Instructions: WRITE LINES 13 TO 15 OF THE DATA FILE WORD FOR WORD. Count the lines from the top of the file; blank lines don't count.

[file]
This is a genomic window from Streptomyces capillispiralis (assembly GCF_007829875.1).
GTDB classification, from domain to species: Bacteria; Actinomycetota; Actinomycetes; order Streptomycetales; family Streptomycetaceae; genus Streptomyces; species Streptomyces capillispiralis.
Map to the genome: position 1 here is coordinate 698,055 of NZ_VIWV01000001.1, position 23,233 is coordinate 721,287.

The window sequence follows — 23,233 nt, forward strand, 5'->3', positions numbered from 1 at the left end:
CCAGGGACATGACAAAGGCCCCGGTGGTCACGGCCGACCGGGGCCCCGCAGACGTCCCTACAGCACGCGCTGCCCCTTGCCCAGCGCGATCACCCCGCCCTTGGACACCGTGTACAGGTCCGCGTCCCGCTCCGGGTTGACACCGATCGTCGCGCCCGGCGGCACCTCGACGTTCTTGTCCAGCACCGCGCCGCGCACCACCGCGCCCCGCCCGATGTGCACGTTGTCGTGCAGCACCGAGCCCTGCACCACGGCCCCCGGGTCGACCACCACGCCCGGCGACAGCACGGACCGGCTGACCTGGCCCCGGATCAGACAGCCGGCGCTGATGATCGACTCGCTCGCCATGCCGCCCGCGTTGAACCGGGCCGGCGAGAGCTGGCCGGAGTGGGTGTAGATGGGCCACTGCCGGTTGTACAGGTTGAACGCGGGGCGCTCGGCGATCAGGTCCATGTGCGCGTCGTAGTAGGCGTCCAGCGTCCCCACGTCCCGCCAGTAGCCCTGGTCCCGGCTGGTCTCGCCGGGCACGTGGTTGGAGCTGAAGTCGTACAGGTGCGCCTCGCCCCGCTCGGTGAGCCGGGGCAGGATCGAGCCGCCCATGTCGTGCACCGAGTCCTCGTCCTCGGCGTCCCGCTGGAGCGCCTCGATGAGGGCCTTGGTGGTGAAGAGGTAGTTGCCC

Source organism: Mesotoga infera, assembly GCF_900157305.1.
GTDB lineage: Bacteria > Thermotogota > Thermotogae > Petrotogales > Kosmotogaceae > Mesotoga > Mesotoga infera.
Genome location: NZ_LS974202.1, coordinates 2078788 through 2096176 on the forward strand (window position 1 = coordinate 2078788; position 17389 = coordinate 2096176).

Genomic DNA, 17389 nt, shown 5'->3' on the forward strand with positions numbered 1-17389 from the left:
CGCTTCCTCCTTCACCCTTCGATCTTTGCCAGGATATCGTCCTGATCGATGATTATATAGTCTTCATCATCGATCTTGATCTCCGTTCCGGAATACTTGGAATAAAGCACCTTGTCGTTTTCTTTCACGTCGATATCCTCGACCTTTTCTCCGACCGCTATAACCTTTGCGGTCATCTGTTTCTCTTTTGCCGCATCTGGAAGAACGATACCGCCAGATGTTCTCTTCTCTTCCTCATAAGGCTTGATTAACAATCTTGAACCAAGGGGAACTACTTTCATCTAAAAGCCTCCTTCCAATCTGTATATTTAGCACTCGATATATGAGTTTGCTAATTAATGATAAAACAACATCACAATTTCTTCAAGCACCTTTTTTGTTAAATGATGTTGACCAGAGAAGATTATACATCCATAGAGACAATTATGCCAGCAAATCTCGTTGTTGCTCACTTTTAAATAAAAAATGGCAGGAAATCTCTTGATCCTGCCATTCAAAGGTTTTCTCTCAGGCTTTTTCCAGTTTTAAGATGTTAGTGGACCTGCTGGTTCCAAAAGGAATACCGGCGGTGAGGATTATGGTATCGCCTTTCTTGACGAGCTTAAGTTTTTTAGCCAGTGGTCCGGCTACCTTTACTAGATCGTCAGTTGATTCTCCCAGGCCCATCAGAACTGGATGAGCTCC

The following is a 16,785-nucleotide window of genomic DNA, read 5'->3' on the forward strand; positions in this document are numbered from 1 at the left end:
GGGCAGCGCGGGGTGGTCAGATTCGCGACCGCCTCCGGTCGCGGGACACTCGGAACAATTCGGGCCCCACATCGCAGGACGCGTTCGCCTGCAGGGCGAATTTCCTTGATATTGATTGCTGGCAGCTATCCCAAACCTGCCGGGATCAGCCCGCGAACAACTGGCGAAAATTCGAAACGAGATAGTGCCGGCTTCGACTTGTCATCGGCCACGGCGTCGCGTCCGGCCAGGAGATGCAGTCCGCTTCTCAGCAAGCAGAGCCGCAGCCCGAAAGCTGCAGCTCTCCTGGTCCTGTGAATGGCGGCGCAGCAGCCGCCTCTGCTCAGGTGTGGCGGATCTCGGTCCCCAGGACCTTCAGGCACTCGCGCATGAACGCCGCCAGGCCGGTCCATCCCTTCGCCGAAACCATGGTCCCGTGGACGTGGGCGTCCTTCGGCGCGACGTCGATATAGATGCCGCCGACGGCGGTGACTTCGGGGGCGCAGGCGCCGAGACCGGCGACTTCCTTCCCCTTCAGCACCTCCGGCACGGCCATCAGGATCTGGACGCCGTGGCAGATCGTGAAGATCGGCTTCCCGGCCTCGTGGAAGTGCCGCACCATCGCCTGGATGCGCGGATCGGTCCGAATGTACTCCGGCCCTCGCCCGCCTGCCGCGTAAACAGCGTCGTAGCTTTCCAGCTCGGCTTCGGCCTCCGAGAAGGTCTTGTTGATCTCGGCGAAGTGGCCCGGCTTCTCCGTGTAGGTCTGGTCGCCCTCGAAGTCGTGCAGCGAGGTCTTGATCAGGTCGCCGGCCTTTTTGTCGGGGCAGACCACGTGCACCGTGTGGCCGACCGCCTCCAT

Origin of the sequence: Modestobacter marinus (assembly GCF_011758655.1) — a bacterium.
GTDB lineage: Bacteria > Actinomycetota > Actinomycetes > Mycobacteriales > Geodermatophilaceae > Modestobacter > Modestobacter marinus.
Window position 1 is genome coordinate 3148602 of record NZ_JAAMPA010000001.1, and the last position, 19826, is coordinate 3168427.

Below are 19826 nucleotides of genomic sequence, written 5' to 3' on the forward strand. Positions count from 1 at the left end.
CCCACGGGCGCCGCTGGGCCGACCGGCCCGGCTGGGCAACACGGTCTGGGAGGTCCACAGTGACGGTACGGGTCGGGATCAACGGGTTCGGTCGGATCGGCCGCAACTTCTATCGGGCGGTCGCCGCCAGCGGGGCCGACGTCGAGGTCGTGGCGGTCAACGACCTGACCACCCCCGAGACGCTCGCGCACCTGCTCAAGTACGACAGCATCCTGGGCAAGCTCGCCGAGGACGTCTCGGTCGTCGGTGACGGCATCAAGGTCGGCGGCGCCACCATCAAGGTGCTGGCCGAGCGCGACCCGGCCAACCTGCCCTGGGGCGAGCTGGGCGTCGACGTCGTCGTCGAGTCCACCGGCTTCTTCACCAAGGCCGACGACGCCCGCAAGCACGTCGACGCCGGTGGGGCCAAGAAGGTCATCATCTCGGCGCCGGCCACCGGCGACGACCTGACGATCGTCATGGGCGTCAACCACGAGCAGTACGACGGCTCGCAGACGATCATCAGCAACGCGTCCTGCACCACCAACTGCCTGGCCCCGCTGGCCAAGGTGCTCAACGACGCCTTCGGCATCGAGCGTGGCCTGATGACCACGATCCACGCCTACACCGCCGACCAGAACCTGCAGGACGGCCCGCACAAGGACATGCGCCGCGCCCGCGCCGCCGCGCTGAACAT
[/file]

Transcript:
Origin of the sequence: Modestobacter marinus (assembly GCF_011758655.1) — a bacterium.
GTDB lineage: Bacteria > Actinomycetota > Actinomycetes > Mycobacteriales > Geodermatophilaceae > Modestobacter > Modestobacter marinus.
Window position 1 is genome coordinate 3148602 of record NZ_JAAMPA010000001.1, and the last position, 19826, is coordinate 3168427.